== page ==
We ensure that no one can intercept and read sensitive information to and from the server (through doing what's called network sniffing) by encrypting the information using SSL. To enable this, do the following:

  1. Choose a keystore filename ${keystore_filename}. If this option is not specified, it defaults to ${user_home}/.keystore.
  2. Create a certificate by executing the following command:
    ${java_home}/bin/keytool -genkey -alias tomcat -keyalg RSA -validity 365 -keystore ${keystore_filename}

    You will then get a set of prompts:

    Enter keystore password: mypassword
    What is your first and last name? [Unknown]: www.mydomain.edu
    What is the name of your organizational unit? [Unknown]: 
    What is the name of your organization? [Unknown]: 
    What is the name of your City or Locality? [Unknown]:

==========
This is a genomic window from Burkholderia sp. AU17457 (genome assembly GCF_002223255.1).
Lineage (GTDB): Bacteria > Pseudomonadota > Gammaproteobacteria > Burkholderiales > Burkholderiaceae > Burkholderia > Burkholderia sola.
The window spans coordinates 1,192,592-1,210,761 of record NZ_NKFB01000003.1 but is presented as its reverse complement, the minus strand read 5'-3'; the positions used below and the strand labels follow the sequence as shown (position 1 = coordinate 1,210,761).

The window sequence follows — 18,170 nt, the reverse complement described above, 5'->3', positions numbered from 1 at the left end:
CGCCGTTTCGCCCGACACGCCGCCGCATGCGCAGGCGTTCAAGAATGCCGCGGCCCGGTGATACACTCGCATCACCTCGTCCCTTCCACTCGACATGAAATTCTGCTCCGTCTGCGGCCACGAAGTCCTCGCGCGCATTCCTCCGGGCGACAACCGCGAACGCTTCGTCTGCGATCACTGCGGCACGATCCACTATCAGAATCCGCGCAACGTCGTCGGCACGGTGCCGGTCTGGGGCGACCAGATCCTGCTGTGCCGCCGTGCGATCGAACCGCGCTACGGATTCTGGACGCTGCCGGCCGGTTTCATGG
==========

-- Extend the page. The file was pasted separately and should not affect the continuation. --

What is the name of your State or Province? [Unknown]: 
    What is the two-letter country code for this unit? [Unknown]: 
    Is CN=*.ucar.edu, OU=UCAR Web Engineering Group, O=University Corporation for Atmospheric Research, L=Boulder, ST=Colorado, C=US correct?
    [no]: yes
    Enter key password for <tomcat>
    (RETURN if same as keystore password):

    Its not obvious, but the "first and last name" must be the name of your Tomcat server host machine (www.mydomain.edu in this example). Be sure to specify the same password for both the keystore and the <tomcat> key password (the default is changeit). Fill out the other values as appropriate. This creates a self-signed certificate and puts it into the ${keystore_filename} keystore. Note the validity option on the command line, which is the number of days the certificate is valid.